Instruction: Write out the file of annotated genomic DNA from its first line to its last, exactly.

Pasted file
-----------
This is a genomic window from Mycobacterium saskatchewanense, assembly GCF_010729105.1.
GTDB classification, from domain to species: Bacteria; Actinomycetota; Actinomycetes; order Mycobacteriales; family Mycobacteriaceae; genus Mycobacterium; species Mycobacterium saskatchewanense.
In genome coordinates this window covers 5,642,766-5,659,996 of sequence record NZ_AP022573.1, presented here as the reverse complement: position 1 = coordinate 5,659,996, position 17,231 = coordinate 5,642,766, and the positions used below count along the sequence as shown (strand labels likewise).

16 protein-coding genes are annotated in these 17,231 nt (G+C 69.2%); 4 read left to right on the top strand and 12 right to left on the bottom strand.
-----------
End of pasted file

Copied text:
This is a genomic window from Mycobacterium saskatchewanense, assembly GCF_010729105.1.
GTDB classification, from domain to species: Bacteria; Actinomycetota; Actinomycetes; order Mycobacteriales; family Mycobacteriaceae; genus Mycobacterium; species Mycobacterium saskatchewanense.
In genome coordinates this window covers 5,642,766-5,659,996 of sequence record NZ_AP022573.1, presented here as the reverse complement: position 1 = coordinate 5,659,996, position 17,231 = coordinate 5,642,766, and the positions used below count along the sequence as shown (strand labels likewise).

16 protein-coding genes are annotated in these 17,231 nt (G+C 69.2%); 4 read left to right on the top strand and 12 right to left on the bottom strand.